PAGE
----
The purpose of this paper is twofold: first, to identify the important performance indicators used in assessing public private partnership (PPP) performance in terms of the two aspects of PPP which are “financing and markets” and “innovation and learnings”; and second, to investigate the differences in the perception between public and private sectors on the importance of performance indicators in terms of the two aspects of PPP.
Using a questionnaire survey, 237 completed questionnaires were received representing 51.52 per cent response rate. In examining the importance of performance indicators, the descriptive statistical tests of mean, standard deviation and mean score ranking were used. The independent t-tests were conducted to investigate the differences in the perceptions between the two respondents’ groups on the importance of performance indicators.
In relation to the two areas of indicators used in assessing PPP performance, the findings show that the top three important performance indicators for financing and markets are: “Operational cost”, “Construction cost” and “Construction period”. While the top three important performance indicators for innovation and learning are: “Technology innovation”, “Employee training” and “Financial innovation”. In terms of the differences in the perceptions between the public and private sector groups, the test results indicate that there is only one significant statistical difference for each aspect of performance indicators.
This study offers empirical evidence on key financial performance indicators for PPP projects as perceived by two key parties in a PPP contract that are public and private sectors.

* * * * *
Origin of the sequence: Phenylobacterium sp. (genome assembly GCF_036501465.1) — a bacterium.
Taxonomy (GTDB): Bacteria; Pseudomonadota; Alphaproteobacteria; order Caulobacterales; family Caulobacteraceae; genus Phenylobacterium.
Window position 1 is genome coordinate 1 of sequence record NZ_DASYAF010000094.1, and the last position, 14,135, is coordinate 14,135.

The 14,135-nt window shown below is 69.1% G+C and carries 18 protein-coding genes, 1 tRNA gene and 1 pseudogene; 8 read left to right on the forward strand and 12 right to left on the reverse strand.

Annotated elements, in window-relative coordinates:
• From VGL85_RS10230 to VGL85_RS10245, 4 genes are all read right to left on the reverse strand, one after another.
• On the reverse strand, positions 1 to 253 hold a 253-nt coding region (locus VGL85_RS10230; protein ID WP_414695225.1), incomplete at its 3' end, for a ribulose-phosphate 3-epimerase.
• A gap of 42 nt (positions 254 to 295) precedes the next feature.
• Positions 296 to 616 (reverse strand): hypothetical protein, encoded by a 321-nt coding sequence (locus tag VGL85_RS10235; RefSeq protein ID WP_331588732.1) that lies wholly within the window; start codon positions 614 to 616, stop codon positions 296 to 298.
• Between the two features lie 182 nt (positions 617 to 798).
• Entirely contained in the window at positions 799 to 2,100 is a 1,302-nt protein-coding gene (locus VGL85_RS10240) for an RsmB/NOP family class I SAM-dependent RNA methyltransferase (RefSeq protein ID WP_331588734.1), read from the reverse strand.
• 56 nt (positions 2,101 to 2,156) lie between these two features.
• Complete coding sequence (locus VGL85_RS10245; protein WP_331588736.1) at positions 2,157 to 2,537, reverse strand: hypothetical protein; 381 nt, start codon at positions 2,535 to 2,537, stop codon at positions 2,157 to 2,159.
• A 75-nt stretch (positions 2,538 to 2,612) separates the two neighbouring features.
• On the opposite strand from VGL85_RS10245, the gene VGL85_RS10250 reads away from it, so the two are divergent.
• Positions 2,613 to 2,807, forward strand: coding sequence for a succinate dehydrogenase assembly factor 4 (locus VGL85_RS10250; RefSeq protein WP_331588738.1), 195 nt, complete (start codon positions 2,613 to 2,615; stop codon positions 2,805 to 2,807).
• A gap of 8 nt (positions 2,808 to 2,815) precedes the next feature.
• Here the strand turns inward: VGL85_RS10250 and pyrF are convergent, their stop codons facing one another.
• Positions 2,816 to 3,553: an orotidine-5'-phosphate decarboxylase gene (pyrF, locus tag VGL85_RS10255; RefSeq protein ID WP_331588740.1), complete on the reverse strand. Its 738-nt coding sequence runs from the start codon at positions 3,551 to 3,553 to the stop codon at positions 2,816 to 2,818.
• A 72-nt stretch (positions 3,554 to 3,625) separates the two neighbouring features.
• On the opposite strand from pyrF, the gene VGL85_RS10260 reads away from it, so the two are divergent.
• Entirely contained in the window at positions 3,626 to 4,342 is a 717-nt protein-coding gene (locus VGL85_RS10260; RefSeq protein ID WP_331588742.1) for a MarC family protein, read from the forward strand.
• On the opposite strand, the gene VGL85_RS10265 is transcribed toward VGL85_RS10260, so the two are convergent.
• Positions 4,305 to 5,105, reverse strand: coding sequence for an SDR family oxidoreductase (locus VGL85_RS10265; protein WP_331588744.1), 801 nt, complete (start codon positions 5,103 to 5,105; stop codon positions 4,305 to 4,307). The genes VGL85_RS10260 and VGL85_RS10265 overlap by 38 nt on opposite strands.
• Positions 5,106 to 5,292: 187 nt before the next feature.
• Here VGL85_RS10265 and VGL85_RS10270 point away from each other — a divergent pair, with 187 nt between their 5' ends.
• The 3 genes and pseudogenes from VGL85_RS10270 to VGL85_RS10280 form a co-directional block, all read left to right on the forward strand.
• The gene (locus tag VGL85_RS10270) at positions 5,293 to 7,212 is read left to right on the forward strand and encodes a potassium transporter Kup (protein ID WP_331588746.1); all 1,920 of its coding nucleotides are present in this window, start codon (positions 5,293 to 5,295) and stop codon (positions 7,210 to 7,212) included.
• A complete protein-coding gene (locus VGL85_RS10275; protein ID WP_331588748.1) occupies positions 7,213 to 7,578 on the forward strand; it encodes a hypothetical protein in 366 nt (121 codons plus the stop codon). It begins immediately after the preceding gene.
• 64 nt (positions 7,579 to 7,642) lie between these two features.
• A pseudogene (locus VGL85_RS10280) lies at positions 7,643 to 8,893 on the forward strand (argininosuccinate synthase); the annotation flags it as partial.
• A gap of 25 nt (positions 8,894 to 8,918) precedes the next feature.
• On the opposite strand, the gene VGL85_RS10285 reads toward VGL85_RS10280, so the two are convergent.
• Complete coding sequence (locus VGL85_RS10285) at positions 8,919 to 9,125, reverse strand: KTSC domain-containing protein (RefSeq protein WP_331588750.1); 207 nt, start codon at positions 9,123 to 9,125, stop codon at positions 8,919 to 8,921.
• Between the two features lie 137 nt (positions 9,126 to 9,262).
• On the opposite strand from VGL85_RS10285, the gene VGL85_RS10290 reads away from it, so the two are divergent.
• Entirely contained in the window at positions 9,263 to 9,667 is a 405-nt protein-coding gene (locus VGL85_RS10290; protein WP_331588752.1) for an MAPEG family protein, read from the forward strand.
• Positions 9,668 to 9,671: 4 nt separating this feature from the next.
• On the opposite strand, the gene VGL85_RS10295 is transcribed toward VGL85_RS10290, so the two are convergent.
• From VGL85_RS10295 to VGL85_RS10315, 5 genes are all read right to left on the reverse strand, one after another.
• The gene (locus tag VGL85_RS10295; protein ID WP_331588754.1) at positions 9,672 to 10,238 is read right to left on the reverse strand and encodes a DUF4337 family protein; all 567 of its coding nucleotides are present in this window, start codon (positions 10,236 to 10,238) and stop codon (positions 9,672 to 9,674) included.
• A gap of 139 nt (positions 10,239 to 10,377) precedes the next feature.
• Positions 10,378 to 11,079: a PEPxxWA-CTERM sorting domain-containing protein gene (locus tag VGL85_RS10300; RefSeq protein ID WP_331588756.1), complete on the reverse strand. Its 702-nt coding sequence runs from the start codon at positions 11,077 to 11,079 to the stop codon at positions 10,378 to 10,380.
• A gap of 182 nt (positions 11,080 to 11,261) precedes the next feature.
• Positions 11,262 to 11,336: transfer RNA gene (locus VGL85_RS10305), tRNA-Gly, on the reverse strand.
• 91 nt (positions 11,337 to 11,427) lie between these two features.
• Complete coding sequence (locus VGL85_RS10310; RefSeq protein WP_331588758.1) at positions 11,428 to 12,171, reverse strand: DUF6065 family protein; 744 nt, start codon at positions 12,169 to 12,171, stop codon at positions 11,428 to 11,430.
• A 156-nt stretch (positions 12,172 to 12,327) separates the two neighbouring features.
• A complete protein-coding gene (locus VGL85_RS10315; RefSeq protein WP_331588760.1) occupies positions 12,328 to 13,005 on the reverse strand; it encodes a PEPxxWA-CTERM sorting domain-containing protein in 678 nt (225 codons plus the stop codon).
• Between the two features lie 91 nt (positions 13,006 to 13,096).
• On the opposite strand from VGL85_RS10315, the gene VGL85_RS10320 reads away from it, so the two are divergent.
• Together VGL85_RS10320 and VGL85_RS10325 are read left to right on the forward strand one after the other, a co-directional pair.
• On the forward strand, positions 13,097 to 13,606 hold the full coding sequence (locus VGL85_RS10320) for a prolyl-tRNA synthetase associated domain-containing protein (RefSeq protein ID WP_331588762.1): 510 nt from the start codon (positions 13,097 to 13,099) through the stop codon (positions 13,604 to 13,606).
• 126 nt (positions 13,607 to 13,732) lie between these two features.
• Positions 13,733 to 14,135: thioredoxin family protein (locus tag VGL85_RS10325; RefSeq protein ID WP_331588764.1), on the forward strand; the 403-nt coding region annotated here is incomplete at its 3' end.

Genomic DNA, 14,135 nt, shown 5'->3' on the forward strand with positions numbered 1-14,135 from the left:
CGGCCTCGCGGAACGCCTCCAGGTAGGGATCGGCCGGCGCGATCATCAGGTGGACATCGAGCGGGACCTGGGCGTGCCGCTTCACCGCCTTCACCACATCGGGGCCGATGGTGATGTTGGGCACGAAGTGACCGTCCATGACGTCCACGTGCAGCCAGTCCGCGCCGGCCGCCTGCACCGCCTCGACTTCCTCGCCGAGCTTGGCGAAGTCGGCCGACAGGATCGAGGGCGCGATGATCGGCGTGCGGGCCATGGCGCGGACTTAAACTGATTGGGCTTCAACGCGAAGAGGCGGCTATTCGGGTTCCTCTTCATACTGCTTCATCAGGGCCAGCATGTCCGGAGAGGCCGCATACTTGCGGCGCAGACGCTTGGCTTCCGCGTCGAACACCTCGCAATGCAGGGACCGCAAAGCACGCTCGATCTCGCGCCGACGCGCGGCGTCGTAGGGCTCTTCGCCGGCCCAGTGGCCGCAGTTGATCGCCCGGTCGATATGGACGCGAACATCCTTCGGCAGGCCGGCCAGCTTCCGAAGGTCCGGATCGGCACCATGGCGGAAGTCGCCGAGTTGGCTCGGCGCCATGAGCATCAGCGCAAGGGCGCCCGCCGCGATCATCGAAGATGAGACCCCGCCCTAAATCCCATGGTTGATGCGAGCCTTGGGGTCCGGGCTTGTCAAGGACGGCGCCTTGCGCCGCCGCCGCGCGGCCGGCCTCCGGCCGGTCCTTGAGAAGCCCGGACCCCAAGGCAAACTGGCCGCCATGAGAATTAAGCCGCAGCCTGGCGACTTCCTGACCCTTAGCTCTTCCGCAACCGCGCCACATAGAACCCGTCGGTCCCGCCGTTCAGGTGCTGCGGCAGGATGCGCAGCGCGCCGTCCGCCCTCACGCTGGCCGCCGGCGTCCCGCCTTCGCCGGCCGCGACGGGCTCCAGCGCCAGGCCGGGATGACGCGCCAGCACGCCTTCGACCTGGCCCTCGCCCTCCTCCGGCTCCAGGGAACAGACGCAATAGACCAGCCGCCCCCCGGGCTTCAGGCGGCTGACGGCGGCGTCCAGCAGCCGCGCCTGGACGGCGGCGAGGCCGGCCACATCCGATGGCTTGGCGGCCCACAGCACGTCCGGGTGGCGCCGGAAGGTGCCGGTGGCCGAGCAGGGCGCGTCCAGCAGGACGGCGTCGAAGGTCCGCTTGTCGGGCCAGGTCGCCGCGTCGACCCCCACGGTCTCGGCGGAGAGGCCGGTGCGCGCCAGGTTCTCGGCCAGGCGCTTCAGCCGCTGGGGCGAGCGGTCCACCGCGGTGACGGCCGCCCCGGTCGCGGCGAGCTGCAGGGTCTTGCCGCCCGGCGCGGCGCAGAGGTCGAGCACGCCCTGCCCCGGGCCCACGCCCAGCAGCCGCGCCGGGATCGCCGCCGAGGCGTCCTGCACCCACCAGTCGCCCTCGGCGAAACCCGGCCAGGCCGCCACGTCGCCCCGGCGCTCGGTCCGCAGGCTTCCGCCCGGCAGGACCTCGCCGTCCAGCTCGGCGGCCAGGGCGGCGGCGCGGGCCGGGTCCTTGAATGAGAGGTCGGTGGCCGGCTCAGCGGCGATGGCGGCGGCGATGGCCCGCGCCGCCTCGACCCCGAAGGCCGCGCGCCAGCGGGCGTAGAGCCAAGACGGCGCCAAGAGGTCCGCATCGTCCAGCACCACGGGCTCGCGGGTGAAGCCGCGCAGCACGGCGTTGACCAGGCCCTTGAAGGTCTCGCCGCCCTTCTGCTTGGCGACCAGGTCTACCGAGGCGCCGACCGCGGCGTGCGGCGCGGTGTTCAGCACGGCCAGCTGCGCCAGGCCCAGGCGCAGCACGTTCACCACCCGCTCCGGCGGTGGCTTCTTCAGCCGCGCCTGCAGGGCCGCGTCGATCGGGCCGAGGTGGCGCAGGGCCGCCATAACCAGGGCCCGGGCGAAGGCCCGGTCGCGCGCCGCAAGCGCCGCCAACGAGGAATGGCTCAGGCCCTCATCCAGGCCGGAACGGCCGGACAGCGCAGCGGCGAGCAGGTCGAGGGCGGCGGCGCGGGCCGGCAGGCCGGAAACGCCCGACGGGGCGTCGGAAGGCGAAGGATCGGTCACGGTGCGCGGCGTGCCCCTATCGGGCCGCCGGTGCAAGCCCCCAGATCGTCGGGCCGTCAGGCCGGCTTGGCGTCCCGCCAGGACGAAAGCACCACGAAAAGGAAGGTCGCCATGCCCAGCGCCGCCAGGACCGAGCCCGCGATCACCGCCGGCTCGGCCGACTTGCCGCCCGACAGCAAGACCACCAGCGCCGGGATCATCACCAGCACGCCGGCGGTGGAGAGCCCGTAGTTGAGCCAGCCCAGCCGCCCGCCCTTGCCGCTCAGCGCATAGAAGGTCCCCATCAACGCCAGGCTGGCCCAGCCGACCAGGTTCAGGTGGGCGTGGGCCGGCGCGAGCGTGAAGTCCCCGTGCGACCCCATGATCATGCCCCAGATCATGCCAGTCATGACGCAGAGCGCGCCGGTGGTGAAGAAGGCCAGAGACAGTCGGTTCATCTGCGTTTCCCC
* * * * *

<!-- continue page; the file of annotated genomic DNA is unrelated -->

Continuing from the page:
Mohamad, R., Ismail, S. and Mohd Said, J. (2018), "Performance indicators for public private partnership (PPP) projects in Malaysia", Journal of Economic and Administrative Sciences, Vol. 34 No. 2, pp. 137-152. https://doi.org/10.1108/JEAS-04-2017-0018Download as .RIS
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Copyright © 2018, Emerald Publishing Limited
The public private partnership (PPP) has been used worldwide as a mechanism for the public sector to procure public facilities and services. Since the introduction of PPP under the term private finance initiative (PFI) by the Conservative Government in the UK in 1992, the scheme has been adopted by many other countries including France, China, India, Singapore, Thailand and also Malaysia. However, the characteristics and structure of the PPP are unique to each individual adopting country (Ismail, 2014). More importantly, different countries have different justifications and objectives for adopting the PPP scheme (Winch et al., 2012).
In Malaysia, the official introduction of the PPP under the Ninth Malaysia Plan in 2006 had the main objective of encouraging the greater involvement of the private sector in providing infrastructure facilities and public services by streamlining the existing Privatisation Policy (Ninth Malaysia Plan, 2006; PPP Guidelines, 2009). Although the Privatisation Policy, which was first introduced in 1983, was reported to be successful and received a positive response from stakeholders, contentious issues regarding the implementation of the Privatisation Policy led to the unveiling of the PPP initiative in 2006 (Ninth Malaysia Plan, 2006; Tenth Malaysia Plan, 2011; Ismail, 2012). As the PPP initiative is a continuation of the Privatisation Policy, the ultimate justifications for adopting it are similar to the objectives of privatisation, to improve the performance of the public sector in delivering public facilities and services through the participation of the private sector and to reduce government expenditure on providing public services (Ninth Malaysia Plan, 2006; Takim et al., 2009).